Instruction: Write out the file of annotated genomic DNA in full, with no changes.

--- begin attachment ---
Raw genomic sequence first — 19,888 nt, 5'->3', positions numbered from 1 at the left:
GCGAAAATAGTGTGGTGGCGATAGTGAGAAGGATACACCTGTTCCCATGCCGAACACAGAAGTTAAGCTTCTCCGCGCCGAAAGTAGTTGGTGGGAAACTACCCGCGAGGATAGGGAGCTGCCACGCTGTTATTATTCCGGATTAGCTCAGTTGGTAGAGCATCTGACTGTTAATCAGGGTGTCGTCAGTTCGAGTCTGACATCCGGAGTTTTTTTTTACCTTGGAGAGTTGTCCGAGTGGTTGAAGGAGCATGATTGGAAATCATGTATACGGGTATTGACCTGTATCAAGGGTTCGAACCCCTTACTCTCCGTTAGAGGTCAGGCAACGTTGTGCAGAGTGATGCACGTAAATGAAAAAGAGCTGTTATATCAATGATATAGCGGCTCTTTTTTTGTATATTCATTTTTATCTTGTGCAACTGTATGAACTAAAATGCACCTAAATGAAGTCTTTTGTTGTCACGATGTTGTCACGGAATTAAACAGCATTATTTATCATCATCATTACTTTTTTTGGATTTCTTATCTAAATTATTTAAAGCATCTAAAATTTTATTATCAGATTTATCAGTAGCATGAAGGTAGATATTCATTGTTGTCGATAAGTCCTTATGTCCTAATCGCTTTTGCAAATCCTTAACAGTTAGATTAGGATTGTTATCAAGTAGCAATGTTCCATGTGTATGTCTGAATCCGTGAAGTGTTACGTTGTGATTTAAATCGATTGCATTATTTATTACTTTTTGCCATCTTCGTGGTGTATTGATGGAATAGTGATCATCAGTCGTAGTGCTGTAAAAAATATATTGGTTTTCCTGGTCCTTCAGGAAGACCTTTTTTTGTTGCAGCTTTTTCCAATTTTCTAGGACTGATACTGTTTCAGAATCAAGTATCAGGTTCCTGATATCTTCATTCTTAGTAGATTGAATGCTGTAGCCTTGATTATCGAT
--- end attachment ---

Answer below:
Raw genomic sequence first — 19,888 nt, 5'->3', positions numbered from 1 at the left:
GCGAAAATAGTGTGGTGGCGATAGTGAGAAGGATACACCTGTTCCCATGCCGAACACAGAAGTTAAGCTTCTCCGCGCCGAAAGTAGTTGGTGGGAAACTACCCGCGAGGATAGGGAGCTGCCACGCTGTTATTATTCCGGATTAGCTCAGTTGGTAGAGCATCTGACTGTTAATCAGGGTGTCGTCAGTTCGAGTCTGACATCCGGAGTTTTTTTTTACCTTGGAGAGTTGTCCGAGTGGTTGAAGGAGCATGATTGGAAATCATGTATACGGGTATTGACCTGTATCAAGGGTTCGAACCCCTTACTCTCCGTTAGAGGTCAGGCAACGTTGTGCAGAGTGATGCACGTAAATGAAAAAGAGCTGTTATATCAATGATATAGCGGCTCTTTTTTTGTATATTCATTTTTATCTTGTGCAACTGTATGAACTAAAATGCACCTAAATGAAGTCTTTTGTTGTCACGATGTTGTCACGGAATTAAACAGCATTATTTATCATCATCATTACTTTTTTTGGATTTCTTATCTAAATTATTTAAAGCATCTAAAATTTTATTATCAGATTTATCAGTAGCATGAAGGTAGATATTCATTGTTGTCGATAAGTCCTTATGTCCTAATCGCTTTTGCAAATCCTTAACAGTTAGATTAGGATTGTTATCAAGTAGCAATGTTCCATGTGTATGTCTGAATCCGTGAAGTGTTACGTTGTGATTTAAATCGATTGCATTATTTATTACTTTTTGCCATCTTCGTGGTGTATTGATGGAATAGTGATCATCAGTCGTAGTGCTGTAAAAAATATATTGGTTTTCCTGGTCCTTCAGGAAGACCTTTTTTTGTTGCAGCTTTTTCCAATTTTCTAGGACTGATACTGTTTCAGAATCAAGTATCAGGTTCCTGATATCTTCATTCTTAGTAGATTGAATGCTGTAGCCTTGATTATCGAT